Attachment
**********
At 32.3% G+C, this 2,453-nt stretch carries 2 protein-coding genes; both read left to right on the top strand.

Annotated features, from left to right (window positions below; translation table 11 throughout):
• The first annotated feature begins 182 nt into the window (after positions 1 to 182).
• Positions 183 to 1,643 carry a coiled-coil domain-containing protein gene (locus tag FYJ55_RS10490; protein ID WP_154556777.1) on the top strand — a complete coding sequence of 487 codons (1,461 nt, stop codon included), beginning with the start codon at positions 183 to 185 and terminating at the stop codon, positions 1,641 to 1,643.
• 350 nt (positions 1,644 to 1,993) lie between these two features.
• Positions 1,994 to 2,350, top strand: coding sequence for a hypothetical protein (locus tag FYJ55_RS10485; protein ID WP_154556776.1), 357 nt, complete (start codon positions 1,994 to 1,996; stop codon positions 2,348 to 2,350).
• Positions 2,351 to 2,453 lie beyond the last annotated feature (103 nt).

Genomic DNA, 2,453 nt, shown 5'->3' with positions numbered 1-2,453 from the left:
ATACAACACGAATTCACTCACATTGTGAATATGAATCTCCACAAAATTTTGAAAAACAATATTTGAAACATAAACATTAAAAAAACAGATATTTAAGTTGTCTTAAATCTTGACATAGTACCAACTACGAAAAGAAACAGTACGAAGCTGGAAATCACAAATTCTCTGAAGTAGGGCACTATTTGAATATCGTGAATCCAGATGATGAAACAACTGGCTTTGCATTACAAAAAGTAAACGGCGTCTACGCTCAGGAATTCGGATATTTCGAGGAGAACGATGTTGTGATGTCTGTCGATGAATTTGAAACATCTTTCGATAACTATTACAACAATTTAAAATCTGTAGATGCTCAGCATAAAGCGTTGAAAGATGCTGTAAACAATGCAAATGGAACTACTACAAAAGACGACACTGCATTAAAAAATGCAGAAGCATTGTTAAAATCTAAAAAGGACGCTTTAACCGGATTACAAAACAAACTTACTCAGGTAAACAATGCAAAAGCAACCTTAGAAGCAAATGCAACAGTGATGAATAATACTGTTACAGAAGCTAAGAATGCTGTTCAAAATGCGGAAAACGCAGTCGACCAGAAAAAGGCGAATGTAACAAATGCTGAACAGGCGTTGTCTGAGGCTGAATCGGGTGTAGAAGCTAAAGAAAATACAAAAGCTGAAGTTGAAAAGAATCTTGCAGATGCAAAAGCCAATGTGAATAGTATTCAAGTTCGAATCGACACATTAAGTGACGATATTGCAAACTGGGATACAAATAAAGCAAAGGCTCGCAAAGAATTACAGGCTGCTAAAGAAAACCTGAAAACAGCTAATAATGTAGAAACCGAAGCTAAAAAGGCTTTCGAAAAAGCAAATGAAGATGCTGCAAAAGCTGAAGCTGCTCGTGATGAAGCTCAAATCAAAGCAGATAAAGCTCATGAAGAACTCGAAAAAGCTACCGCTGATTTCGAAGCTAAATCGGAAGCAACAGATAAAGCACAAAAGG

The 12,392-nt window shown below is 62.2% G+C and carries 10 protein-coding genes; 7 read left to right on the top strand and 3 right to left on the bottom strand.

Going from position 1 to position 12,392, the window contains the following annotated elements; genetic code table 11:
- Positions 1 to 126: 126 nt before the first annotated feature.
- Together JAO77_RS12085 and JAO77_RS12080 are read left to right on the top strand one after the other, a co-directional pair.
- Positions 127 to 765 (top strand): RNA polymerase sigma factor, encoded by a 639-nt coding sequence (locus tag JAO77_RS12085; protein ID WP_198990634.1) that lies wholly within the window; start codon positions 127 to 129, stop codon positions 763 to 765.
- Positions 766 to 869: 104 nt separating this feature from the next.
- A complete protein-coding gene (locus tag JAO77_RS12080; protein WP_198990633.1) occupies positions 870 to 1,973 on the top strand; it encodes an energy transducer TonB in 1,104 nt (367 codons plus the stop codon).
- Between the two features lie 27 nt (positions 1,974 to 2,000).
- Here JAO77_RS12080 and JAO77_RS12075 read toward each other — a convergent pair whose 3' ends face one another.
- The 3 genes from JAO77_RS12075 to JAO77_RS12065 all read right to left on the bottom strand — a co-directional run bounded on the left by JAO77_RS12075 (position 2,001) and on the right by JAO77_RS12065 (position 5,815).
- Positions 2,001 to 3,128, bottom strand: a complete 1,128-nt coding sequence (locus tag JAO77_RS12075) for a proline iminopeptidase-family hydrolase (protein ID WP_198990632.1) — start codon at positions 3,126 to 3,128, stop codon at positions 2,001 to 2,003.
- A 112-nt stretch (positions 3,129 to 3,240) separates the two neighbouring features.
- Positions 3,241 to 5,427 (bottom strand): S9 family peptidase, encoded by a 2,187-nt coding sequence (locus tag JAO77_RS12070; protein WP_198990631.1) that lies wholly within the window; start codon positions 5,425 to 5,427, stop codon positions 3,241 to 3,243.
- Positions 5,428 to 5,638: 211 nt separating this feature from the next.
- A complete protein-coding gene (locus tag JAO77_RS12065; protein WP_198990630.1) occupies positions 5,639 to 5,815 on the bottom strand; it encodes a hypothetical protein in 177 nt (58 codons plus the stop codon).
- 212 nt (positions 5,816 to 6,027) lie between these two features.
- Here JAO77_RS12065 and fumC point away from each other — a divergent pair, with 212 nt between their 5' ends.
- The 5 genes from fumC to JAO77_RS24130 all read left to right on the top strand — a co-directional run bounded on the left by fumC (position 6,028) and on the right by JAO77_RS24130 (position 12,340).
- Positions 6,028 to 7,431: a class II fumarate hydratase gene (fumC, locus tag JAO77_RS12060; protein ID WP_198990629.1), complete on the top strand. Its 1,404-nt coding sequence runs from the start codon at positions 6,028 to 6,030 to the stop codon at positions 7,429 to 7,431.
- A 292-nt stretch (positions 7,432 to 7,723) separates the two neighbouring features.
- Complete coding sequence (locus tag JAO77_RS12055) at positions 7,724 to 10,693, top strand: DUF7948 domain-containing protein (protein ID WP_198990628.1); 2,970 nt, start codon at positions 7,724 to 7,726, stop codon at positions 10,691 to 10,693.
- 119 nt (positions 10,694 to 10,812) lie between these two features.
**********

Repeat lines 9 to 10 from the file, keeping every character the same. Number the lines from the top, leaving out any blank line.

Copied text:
ATACAACACGAATTCACTCACATTGTGAATATGAATCTCCACAAAATTTTGAAAAACAATATTTGAAACATAAACATTAAAAAAACAGATATTTAAGTTGTCTTAAATCTTGACATAGTACCAACTACGAAAAGAAACAGTACGAAGCTGGAAATCACAAATTCTCTGAAGTAGGGCACTATTTGAATATCGTGAATCCAGATGATGAAACAACTGGCTTTGCATTACAAAAAGTAAACGGCGTCTACGCTCAGGAATTCGGATATTTCGAGGAGAACGATGTTGTGATGTCTGTCGATGAATTTGAAACATCTTTCGATAACTATTACAACAATTTAAAATCTGTAGATGCTCAGCATAAAGCGTTGAAAGATGCTGTAAACAATGCAAATGGAACTACTACAAAAGACGACACTGCATTAAAAAATGCAGAAGCATTGTTAAAATCTAAAAAGGACGCTTTAACCGGATTACAAAACAAACTTACTCAGGTAAACAATGCAAAAGCAACCTTAGAAGCAAATGCAACAGTGATGAATAATACTGTTACAGAAGCTAAGAATGCTGTTCAAAATGCGGAAAACGCAGTCGACCAGAAAAAGGCGAATGTAACAAATGCTGAACAGGCGTTGTCTGAGGCTGAATCGGGTGTAGAAGCTAAAGAAAATACAAAAGCTGAAGTTGAAAAGAATCTTGCAGATGCAAAAGCCAATGTGAATAGTATTCAAGTTCGAATCGACACATTAAGTGACGATATTGCAAACTGGGATACAAATAAAGCAAAGGCTCGCAAAGAATTACAGGCTGCTAAAGAAAACCTGAAAACAGCTAATAATGTAGAAACCGAAGCTAAAAAGGCTTTCGAAAAAGCAAATGAAGATGCTGCAAAAGCTGAAGCTGCTCGTGATGAAGCTCAAATCAAAGCAGATAAAGCTCATGAAGAACTCGAAAAAGCTACCGCTGATTTCGAAGCTAAATCGGAAGCAACAGATAAAGCACAAAAGG

The 12,392-nt window shown below is 62.2% G+C and carries 10 protein-coding genes; 7 read left to right on the top strand and 3 right to left on the bottom strand.